3. Simple glass brick: Building bricks for glass-sections in buildings were common in the 30s to 60s for staircase-walls. Usually hollow and not load-bearing, but they can be filled with crushed glass (half-bearing), or be massive (load bearing).
  4. colophony/rosin and polymers: Many modern polymers are translucent or transparent. If you have access to them, you can build the tower from them, with glas dust as filler (fiberglass would also be an option). Otherwhise you can use plant-based substances like plum-sap residue (a clear rubber), some kind of cauchuck or latex, or colophony/rosin (boiled plant resin, goes from white over yellow, red to brown).
  5. Transparent stone: If you can get transparent stones like quarz or similar, that's a way, of course, but asuming you've got limestone or sand stone, your mage could just glassify parts of it, passing it through like fibers. The result would be simmilar to transparent concrete, even with rather high transparency, but you can of course design it to be coarser or make it look like crystal-layers.
  6. Conjured organic matter: A pair of semi-transparent substance are Fluorapatite and Hydroxylapatite, which range from white over gray, greenish, yellowish to brown (no blue, sorry). They build the backbone of all hard substances in your body (spare for horn, which is not really hard). The hard part of your teeth (enamel) is indeed made out of them by 96%. Your wizzard could conjure up a tower of tooth enamel, which you could shape acordingly if you want to. If your wizzard is a necromancer or something weird, this may fit perfectly. Otherwhise, it might be interesting to use horn, which indeed is also transparent and can go from almost clear whitish to slightly greanish over all states of yellow, red and brown down to black. Horn is made from creatin and is usually not that clear, but hey, your mage might conjure up rather clear horn. You can see examples of natural clear horn (2.5mm thick) here, here, here or here. It would surely make for a sick building that could also work for a friendly/nature-loving conjurer. (Horn substance is stronger than most woods, so you could easily build the tower from that.)
  7. Cooled Ice: Casting an freezing spell would allow to maintain an ice building. Adding plant fibers makes it less clear, but tougher to destroy. (see Pycrete, which melts much slower than ice and can reach strengths near to concrete)
  8. Illusion: A transparancy spell, some kind of modified invisibility spell or some kind of projection spell onto normal building materials would do it. This spell would falter once the caster is dead, or the taumic source is depleted.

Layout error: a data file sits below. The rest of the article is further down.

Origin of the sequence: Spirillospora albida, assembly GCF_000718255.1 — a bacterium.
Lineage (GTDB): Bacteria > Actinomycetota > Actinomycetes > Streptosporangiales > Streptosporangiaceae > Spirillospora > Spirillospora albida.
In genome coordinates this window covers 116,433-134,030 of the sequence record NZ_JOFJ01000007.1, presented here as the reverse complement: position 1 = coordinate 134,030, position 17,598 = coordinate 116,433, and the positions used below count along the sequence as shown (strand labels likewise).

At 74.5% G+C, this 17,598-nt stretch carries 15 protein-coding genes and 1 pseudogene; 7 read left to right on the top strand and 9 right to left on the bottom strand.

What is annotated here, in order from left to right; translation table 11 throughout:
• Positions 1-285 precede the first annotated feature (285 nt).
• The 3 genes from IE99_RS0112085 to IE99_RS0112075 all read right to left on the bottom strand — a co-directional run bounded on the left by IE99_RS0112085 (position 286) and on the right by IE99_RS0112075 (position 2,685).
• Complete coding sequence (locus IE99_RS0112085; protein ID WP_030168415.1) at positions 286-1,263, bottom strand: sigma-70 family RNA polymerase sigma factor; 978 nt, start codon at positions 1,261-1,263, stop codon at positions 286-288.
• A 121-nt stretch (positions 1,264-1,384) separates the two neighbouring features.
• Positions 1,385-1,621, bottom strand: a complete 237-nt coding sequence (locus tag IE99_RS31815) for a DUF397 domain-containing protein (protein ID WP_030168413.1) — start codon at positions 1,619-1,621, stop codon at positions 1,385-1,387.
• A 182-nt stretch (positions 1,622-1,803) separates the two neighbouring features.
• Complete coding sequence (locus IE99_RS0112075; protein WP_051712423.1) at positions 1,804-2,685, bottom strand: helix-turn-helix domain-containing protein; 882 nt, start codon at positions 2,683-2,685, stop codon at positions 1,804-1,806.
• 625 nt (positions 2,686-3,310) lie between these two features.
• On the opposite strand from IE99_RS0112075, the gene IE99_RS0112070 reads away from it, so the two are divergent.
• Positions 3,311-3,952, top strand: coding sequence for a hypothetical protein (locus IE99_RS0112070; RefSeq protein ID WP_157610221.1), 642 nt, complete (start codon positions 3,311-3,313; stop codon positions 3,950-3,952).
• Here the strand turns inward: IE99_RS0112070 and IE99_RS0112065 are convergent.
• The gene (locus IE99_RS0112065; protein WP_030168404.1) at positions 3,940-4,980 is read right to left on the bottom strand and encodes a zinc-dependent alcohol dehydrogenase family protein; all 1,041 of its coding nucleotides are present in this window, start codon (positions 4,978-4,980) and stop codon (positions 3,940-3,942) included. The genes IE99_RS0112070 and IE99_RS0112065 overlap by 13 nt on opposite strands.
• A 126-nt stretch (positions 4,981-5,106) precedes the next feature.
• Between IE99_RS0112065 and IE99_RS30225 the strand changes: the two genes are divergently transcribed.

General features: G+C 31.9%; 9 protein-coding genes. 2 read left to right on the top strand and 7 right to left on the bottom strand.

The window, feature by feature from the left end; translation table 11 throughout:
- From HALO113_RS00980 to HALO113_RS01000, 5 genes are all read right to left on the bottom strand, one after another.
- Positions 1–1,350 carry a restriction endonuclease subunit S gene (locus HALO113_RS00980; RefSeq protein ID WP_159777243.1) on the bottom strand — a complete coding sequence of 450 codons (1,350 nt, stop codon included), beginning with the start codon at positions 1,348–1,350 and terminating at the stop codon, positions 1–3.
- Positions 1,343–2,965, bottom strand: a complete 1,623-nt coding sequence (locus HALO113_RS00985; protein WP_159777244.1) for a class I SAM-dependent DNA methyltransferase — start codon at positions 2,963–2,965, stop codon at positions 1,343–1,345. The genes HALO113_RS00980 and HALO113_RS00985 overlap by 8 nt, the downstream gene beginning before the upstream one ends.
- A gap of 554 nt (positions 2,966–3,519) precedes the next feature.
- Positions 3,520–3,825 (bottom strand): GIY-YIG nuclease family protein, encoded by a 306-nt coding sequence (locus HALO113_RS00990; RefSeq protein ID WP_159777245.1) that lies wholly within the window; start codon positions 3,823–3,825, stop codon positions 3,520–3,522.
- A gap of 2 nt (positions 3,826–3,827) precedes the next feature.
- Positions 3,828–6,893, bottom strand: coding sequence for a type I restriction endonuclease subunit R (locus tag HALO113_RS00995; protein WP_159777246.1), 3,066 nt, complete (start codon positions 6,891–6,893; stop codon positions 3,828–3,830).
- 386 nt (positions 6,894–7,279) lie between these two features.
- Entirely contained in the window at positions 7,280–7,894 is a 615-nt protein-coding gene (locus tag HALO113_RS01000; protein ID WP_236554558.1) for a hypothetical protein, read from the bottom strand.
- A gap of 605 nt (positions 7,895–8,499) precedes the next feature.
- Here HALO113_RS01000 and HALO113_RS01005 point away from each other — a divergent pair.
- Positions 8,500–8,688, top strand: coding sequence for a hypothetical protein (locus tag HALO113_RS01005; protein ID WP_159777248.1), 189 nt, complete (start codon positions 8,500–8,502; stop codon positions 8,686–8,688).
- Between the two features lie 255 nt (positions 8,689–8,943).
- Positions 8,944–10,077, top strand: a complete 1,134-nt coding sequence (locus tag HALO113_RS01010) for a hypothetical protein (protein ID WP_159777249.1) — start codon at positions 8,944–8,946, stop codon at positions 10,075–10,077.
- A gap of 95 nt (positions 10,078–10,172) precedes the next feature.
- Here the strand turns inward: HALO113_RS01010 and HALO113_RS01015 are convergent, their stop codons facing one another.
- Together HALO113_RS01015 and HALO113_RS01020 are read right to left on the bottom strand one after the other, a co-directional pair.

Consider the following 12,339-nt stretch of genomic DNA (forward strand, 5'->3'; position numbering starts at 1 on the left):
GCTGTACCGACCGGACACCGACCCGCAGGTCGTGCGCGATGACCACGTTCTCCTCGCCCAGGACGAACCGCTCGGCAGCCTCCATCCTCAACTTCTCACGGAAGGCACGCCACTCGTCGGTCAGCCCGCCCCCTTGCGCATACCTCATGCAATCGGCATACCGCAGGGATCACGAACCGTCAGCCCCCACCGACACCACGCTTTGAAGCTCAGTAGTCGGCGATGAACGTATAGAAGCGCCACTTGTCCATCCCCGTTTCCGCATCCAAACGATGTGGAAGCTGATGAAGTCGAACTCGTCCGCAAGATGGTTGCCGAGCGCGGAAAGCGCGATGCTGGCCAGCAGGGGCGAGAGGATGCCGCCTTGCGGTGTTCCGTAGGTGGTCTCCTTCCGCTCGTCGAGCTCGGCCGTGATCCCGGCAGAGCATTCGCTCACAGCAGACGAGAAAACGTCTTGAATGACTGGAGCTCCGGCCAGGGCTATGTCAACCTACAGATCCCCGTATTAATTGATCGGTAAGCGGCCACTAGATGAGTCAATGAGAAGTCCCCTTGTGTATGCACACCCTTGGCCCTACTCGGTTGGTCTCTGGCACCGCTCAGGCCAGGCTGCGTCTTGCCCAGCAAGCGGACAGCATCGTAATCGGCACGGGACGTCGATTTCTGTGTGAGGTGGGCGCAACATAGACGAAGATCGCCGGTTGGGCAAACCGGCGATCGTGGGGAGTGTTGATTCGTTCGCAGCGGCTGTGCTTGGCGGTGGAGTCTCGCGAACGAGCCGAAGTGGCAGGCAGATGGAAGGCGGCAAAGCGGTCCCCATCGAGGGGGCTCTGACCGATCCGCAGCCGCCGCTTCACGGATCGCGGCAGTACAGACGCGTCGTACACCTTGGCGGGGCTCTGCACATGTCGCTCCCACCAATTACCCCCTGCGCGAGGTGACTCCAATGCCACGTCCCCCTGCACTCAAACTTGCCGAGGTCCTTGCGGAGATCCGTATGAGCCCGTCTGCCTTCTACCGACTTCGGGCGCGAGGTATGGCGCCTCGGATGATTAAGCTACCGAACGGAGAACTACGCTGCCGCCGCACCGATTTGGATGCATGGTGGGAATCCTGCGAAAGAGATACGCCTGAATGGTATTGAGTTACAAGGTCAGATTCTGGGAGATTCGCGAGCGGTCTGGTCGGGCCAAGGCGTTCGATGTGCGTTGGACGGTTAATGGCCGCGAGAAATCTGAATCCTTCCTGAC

Personally I'd go with either the crushed-sintered-glass or the horn aproach and colorize that. I guess that looking like this transparent stone would also be plausible style, eventhough it wouldn#t be bright blue (on its own at least, but it could be painted). If you don't care about clearness, so diffuse shadows are enough, and can take a cooling charm, you could use pycrete. Keep in mind it took three hot summers to melt a Pycrete prototype ship the canadians had built.

$\endgroup$
1
$\begingroup$

There is a way to make Aluminum clear as Glas. It is difficult but wiht magic... integrate some particels for the blue look and you have a very solid blue Glas, that is not Glas.

"Aluminium oxynitride or ALON is a ceramic composed of aluminium, oxygen and nitrogen. It is marketed under the name ALON by Surmet Corporation.[3] ALON is optically transparent (≥80%) in the near-ultraviolet, visible and midwave-infrared regions of the electromagnetic spectrum. It is four times harder than fused silica glass, 85% as hard as sapphire, and nearly 15% harder than magnesium aluminate spinel. Since it has a cubic spinel structure, it can be fabricated to transparent windows, plates, domes, rods, tubes and other forms using conventional ceramic powder processing techniques. ALON is the hardest polycrystalline transparent ceramic available commercially.[2] Its combination of optical and mechanical properties makes this material a leading candidate for lightweight high-performance transparent armor applications such as bulletproof and blast-resistant windows and for many military infrared optoelectronics.[4] ALON-based armor has been shown to stop multiple armor-piercing projectiles of up to .50 BMG cal.[5] It is commercially available in sizes as large as 18 by 35 inches (460 mm × 890 mm) monolithic windows.[6] "

https://en.wikipedia.org/wiki/Aluminium_oxynitride

$\endgroup$
0
$\begingroup$

There are translucent concrete projects in the works, with the Japanese being the leaders in this research, I believe. Similarly, some Japanese are the leaders in aquarium and deep-sea diving glass-incredibly thick yet perfectly translucent glass. Some aquarium glass is many meters thick. wall of such glass could easily stand for some time under immense (self)load.

$\endgroup$

Your Answer

By clicking “Post Your Answer”, you agree to our terms of service, privacy policy and cookie policy

Not the answer you're looking for? Browse other questions tagged or ask your own question.